Faberge Revealed. At the Virginia Museum of Fine Arts
The exquisite objects created by goldsmith and jeweler Peter Carl Faberge and his studio in the late 19th and early 20th centuries for the aristocracy and nobility of imperial Russia are considered to be some of the most refined examples of the jeweler's art of any age. Of greatest fascination are the extraordinary Easter eggs created as special commissions for the Russian imperial family and other notable patrons - works that remain unparalleled in their ingenuity of construction and sheer beauty.
Accompanying a major exhibition Faberge Revealed represents a landmark for the Virginia Museum of Fine Arts and for Faberge scholarship. The essays by Geza von Habsburg and other scholars present new findings on Faberge, his workshops, and the creation of these extraordinary objects. For the first time all items by or attributed to Faberge in VMFA's collection are documented along with the museum's significant holdings of other Russian decorative arts. Also included is a section on forgeries that bravely confronts this vexing question. Every object has been splendidly re-photographed for this book - and the detailed photography alone should provide inestimable value for future Faberge scholarship.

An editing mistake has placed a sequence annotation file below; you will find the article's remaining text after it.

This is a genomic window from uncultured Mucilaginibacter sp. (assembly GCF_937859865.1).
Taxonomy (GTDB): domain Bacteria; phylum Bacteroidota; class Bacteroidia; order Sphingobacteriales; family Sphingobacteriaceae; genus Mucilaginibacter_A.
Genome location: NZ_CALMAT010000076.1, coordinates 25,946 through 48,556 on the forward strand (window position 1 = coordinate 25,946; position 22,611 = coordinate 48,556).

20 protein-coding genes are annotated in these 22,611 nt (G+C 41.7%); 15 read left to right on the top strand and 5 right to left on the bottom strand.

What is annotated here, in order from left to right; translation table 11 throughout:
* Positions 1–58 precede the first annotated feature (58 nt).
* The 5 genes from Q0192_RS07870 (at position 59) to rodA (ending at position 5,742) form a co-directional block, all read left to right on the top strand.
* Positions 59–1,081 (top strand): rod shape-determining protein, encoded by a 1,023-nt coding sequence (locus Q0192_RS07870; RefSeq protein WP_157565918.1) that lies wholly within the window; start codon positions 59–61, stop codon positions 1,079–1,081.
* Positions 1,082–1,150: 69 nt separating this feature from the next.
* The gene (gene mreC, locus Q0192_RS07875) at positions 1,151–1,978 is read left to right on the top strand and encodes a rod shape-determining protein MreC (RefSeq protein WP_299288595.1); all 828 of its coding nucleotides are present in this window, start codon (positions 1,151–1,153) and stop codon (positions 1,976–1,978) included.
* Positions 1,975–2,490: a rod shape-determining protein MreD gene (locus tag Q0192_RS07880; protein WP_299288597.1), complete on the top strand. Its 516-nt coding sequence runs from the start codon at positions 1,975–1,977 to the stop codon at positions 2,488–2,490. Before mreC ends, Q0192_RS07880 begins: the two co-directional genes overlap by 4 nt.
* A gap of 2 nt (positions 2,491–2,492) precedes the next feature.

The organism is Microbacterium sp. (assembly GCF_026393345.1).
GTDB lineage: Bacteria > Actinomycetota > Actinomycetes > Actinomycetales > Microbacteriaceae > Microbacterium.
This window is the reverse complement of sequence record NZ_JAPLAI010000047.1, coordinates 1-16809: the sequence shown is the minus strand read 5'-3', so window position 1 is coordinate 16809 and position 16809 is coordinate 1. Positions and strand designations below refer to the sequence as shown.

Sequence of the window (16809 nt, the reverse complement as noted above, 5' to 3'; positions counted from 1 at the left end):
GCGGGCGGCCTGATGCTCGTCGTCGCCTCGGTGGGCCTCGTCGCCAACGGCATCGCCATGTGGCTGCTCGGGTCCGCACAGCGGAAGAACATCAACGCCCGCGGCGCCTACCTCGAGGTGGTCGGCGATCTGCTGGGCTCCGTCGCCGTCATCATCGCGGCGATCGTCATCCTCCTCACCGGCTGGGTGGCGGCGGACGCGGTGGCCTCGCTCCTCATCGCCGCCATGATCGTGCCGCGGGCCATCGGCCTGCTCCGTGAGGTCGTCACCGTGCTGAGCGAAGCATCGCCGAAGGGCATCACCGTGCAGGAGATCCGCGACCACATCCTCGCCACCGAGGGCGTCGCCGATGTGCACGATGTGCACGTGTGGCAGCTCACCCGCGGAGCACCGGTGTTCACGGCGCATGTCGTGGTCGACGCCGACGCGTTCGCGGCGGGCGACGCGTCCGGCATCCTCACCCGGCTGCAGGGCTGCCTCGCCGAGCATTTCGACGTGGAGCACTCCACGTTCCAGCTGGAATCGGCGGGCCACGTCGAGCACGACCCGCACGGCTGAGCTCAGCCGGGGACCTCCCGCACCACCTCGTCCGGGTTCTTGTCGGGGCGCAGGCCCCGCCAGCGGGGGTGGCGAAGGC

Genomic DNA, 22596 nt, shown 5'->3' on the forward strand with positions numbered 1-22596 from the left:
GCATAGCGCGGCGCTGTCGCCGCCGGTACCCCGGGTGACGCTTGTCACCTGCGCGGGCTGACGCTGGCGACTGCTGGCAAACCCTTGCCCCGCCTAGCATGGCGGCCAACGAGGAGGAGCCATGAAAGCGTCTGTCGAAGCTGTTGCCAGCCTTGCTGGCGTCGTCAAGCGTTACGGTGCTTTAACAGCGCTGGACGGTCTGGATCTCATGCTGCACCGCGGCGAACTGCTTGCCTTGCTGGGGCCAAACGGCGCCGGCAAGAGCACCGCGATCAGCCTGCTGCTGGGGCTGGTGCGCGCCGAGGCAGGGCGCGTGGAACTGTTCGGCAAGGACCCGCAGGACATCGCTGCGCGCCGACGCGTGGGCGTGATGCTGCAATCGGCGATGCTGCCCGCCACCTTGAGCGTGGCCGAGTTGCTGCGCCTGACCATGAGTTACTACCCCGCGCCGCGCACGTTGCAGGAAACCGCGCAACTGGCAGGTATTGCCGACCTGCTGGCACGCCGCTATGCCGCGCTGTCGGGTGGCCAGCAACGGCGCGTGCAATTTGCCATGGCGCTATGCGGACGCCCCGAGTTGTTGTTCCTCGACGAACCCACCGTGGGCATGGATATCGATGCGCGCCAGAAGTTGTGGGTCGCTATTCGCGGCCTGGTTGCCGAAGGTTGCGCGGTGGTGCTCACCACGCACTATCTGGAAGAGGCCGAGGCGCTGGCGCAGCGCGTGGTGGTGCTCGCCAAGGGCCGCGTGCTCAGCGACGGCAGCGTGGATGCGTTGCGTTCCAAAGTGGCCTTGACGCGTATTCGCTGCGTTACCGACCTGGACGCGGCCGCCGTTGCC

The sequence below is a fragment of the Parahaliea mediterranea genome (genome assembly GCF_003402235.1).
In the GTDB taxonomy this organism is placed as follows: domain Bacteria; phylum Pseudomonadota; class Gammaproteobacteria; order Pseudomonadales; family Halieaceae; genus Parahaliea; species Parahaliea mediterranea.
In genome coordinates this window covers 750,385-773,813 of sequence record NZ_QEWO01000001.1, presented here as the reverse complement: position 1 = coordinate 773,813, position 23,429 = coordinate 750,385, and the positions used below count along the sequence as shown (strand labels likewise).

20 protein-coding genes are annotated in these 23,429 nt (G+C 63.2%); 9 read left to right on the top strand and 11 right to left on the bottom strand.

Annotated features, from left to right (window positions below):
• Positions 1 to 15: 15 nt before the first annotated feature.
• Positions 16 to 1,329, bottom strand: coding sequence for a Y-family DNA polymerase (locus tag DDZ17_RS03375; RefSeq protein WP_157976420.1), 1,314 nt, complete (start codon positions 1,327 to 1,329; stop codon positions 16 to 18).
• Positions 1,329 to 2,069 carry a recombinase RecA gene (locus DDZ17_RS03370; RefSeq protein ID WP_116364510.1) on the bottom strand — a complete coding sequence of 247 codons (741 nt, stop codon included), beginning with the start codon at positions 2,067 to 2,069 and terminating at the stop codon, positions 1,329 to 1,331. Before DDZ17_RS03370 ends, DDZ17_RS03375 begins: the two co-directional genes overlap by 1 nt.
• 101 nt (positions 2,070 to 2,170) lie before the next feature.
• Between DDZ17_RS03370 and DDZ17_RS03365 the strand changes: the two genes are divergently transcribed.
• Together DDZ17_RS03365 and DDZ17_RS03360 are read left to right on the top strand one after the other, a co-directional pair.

Richly illustrated with some 600 photographs, the volume documents an important collection bequeathed in 1947 to the Virginia Museum of Fine Arts by Lillian Thomas Pratt, of Fredericksburg, Va., the wife of General Motors executive John Lee Pratt. Her collection, assembled between 1933 and 1946, comprised several hundred creations by the Faberge workshops and by other Russian imperial jewelers. These exquisite, marvelously crafted objects, range from the majestic jeweled imperial eggs to delicate jeweled flowers in vases to diamond-encrusted icons and tiaras, to animal figures nimbly carved from precious stone.